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TALKING TO MYSELF 6 January 2014 It's 2 degrees F outside in Lexington, today, heading towards minus 7. That's cold in Kentucky. Like all curmudgeons, however, I can remember when it was worse. Those of us who survived the unrelenting Artiic temperatures of 1976-77 followed by the blizzards that came in the winter of 1977-78 enjoy boasting about how awful it was way back then, when folks walked from Kentucky to Ohio across a frozen solid Ohio River. Indulge me? This is an excerpt from my essay, "Bill and Me," from Butter in the Morning.
. . . In the winter of 1976-77, we were living in Ashland in a cold house that sat about two miles from the Ohio River. I had a four year old, a two year old, and was expecting our third child in March. Cynics may say that my personal circumstances have exaggerated my memory of that winter, but I beg to differ. According to the people who keep track of these things, the snowfall that December, January, and February was twice the annual average. The snow came to a crescendo near the end of January when the Ohio River Valley was hit with the tail end of a blizzard straight out of Buffalo.
But it wasn’t the snow that stopped us in ’76-’77 – it was the cold that wouldn’t let any of it melt. December’s first snowflake was still with us when the spring thaw came. The thermometer bottomed out in mid-January at minus 25 degrees Fahrenheit, and the Ohio River froze solid. The bold walked from one shore to the other. The timid stayed inside wrapped in quilts and coached their husbands on how to deliver a baby “just in case.”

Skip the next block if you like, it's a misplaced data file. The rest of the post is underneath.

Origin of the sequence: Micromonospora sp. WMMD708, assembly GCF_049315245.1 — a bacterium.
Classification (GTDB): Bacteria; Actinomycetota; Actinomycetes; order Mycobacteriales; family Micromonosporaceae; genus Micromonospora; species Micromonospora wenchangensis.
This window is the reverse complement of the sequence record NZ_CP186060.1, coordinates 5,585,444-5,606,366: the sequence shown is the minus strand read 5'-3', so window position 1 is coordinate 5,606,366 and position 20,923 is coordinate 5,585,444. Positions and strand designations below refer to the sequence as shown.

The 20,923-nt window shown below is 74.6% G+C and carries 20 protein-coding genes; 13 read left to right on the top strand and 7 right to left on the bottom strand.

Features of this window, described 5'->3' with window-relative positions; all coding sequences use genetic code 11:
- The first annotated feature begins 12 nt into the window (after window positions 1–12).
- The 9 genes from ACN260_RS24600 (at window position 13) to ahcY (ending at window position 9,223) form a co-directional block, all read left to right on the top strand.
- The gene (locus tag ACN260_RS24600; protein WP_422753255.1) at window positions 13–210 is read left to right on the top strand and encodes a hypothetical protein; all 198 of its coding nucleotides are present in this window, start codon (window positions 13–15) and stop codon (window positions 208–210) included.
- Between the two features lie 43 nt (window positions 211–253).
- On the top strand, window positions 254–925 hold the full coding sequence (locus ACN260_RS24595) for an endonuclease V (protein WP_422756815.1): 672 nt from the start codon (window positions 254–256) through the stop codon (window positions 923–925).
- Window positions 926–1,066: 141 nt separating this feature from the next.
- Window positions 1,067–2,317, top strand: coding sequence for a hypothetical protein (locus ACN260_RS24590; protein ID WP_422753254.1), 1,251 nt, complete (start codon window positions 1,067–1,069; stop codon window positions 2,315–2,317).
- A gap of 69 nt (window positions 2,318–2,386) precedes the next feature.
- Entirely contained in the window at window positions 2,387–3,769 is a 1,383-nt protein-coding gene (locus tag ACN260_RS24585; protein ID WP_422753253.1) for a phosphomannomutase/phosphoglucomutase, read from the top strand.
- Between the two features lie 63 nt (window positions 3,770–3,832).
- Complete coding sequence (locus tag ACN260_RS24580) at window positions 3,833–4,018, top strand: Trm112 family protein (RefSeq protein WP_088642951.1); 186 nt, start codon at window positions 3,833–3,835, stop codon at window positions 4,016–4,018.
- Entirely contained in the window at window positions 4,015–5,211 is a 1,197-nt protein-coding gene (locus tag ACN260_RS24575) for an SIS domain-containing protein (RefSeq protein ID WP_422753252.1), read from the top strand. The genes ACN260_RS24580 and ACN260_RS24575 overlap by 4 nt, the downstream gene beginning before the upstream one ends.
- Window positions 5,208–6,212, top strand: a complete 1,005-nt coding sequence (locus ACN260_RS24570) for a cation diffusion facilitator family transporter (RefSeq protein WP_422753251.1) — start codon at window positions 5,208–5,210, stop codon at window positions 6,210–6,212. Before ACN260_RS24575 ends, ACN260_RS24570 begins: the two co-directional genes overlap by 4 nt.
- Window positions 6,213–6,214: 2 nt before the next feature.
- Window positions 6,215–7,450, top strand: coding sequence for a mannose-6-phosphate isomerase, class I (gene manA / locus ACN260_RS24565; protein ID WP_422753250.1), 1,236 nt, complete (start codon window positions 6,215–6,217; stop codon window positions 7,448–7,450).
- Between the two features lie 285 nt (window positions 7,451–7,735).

We didn’t think the next winter could get any worse here, but it did. In January, 1978, nearby Cincinnati was hit with a jaw-dropping 46 inches of snow, and upriver in Ashland we had about the same amount. Every part of Kentucky got at least 23 inches of snow that month according to records kept by the state climatologist, Glenn Conner. Early February dumped 11 more inches on the region.
Hemmed in for weeks at a time with an infant and two small children, I decided one desperate day to bundle up the kids and walk to my next door neighbor’s house for coffee and human companionship. The Donner Pass would not have looked more treacherous to me as I ventured out into the tunnel, high as my head, that Ernie had carved out with a shovel to connect our front door to what might be left of civilization.
We’d made it to what vaguely looked like the street, when one of the girls took a step off course and vanished from sight. Somehow, juggling an infant in one arm and frantically pulling and digging with the other, I rescued the child before frostbite set in. We hurried back into our cave and didn’t venture out again until the bears told us the flowers were blooming. . . .
©GEORGIA GREEN STAMPER